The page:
#RivetingReviews: Rosie Goldsmith reviews 10 MINUTES 38 SECONDS IN THIS STRANGE WORLD by Elif Shafak

Elif Shafak is a passionate feminist and fearless defender of human rights, a distinguished academic and inspirational public speaker and, every couple of years, she reminds us that she is also a gifted novelist. 10 Minutes 38 Seconds in This Strange World is her seventeenth book, her ninth written in English, and like all her novels so far, it is beautiful and brave. Her protagonist, Tequila Leila, a sex worker in Istanbul, is also beautiful and brave – but she’s an outcast, discarded by her family and society. When we meet her for the first time she is dead, stuffed into a rubbish bin on the outskirts of Istanbul. How was this vibrant soul condemned to such a horrible demise? 

In the ten minutes, thirty-eight seconds it takes for Leila’s brain to shut down after her murder, she spins back through her memories, telling her own story, from her birth in 1947 to her death in 1990.

‘In the first minute following her death, Tequila Leila’s consciousness began to ebb, slowly and steadily, like a tide receding from the shore. Her brain cells, having run out of blood, were now completely deprived of oxygen. But they did not shut down. Not right away …’

The novel takes place over ten minutes and ten chapters, each chapter dedicated to one memory, one minute, one significant year in Leila’s life, related partly chronologically, but mainly according to her archive of memory, the tastes and smells (lemon, sugar, coffee, goat stew …) rising to the surface of Leila’s brain as she lies dying. The ten chapters are themselves part of a superstructure with three divisions, entitled ‘The Mind’, ‘The Body’ and ‘The Soul’. Then there are the five friends, Leila’s ‘safety net’ – all outcasts who are damaged and different like her; each of them is treated to a narrative of equal length.

It’s a clever and satisfying format, allowing the teeming narrative to breath. Reading it, I felt that if this lush, inventive, fantastical novel were not contained within such a tight structure it might burst at the seams. The character studies are beautifully rich and evocative, as fairy-tale as they are real; and the many decades, characters, locations, ideas and events described combine to create a sweeping international novel, a vast global city of the imagination contained within the walls of a brilliant storytelling mind.

Leila is born in Van in eastern Turkey in 1947 to Binnaz and Haroun the Tailor. The deeply unhappy young mother has already suffered several miscarriages, and when her baby is taken from her to be brought up by Haroun’s second wife in the same house, Binnaz goes mad. One of the fundamental tragedies of the novel, this breakdown is described in shattering detail. At one point Binnaz feels she is being pelted by snowballs.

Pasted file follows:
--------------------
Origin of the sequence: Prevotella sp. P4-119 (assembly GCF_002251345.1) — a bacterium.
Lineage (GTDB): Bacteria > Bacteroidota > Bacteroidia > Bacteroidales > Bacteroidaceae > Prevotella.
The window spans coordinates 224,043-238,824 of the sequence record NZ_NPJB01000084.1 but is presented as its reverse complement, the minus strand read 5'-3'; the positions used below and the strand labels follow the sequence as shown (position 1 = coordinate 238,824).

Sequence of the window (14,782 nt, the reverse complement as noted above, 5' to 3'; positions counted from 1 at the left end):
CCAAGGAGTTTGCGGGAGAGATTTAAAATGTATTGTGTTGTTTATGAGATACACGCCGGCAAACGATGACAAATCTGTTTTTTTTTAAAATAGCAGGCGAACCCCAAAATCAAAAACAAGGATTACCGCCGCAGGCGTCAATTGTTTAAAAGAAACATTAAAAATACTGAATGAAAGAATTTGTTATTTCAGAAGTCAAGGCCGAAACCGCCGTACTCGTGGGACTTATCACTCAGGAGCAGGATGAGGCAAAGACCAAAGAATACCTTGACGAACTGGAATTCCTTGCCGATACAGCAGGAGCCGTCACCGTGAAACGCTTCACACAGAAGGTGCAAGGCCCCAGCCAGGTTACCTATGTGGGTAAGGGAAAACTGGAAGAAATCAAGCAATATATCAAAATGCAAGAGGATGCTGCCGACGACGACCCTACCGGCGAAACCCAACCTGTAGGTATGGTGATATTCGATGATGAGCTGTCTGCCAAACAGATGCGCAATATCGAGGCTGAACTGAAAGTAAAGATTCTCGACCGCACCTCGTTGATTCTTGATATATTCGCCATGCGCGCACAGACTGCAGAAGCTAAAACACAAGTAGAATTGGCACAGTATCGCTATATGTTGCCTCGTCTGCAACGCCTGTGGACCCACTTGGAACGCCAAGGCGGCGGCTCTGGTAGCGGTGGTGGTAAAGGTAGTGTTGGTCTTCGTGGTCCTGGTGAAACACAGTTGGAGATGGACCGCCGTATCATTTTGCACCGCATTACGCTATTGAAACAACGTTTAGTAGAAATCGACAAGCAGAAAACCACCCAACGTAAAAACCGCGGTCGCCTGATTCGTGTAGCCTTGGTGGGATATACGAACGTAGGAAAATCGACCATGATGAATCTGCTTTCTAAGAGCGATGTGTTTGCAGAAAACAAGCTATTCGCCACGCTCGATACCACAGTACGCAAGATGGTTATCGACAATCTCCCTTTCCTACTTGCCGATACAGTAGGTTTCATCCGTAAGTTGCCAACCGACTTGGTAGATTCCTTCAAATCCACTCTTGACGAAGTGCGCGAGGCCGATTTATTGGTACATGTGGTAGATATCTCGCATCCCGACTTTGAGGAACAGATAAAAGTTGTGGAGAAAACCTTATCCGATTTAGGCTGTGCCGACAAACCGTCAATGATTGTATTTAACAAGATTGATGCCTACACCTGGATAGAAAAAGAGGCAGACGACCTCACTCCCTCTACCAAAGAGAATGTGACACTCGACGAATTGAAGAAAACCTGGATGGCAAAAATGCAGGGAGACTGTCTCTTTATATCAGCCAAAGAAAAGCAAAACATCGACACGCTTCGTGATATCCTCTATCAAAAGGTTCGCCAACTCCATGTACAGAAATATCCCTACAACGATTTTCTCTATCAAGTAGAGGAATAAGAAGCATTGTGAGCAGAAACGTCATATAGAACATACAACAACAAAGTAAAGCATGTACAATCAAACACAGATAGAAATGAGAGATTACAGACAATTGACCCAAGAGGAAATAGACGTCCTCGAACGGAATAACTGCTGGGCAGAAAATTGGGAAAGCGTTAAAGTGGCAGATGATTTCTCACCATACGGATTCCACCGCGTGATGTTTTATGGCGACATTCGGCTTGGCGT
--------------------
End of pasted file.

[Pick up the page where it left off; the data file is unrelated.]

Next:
The unflinching but sympathetic portrayal of the suffering of women, the injustice, pain, misogyny and trauma they suffer, is a feature of all Elif Shafak’s novels. But so is the joy. In 10 Minutes 38 Seconds we also witness the secrets of the Muslim women of the closed community Leila grows up in. On ‘waxing day’, behind closed doors, the village women strip off their clothes and become wild and bawdy, shrieking with joy and laughter.

All her life Leila is forced to keep secrets, most of them dark and painful, such as her mother’s true identity and the child abuse Leila endures from the age of six. Childhood is important in all Shafak’s novels – her protagonists always return there, not just to its magic and innocence, but to its betrayal and dangers. The child Leila dreams of escape to the city, to Istanbul, a place far away and exotic, where important events take place:

‘Nations became civilised in three fundamental ways, they said, science, education and beauty contests … [Istanbul is] The city where all the discontented and dreamers eventually ended up.’

At the age of sixteen, overcome with guilt and sadness, and betrayed by her own family, Leila walks out of her front door and takes a bus to Istanbul. Her new life begins – one of alcohol, betrayal, prostitution and slow death. She discovers quickly that Istanbul is not ‘a city of opportunities but a city of scars’.

A whole chapter is devoted to Istanbul, that ‘liquid city’ of misfits and miracles, that ‘manic city’, undergoing massive change in the decades of the Cold War, leading up to the fall of the Berlin Wall, the revolutions in Eastern Europe, Turkey’s rapid modernisation and Leila’s untimely death in 1990. 

10 Minutes 38 Seconds is a novel about death. However Elif Shafak’s beautiful prose and humour give this grim topic a grandeur that matches the ebullience and glamour of her wonderful protagonist, Leila; so much so that the final scenes in the morgue and the Cemetery of the Companionless become a magnificent and compassionate tribute.

Reviewed by Rosie Goldsmith


Written by Elif Shafak

Published by Penguin Viking (2019)

Rosie Goldsmith is Director of the European Literature Network. She was a BBC senior broadcaster for 20 years and is today an arts journalist, presenter, linguist, and with Max Easterman a media trainer for ‘Sounds Right’.

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Category: ReviewsJuly 2019


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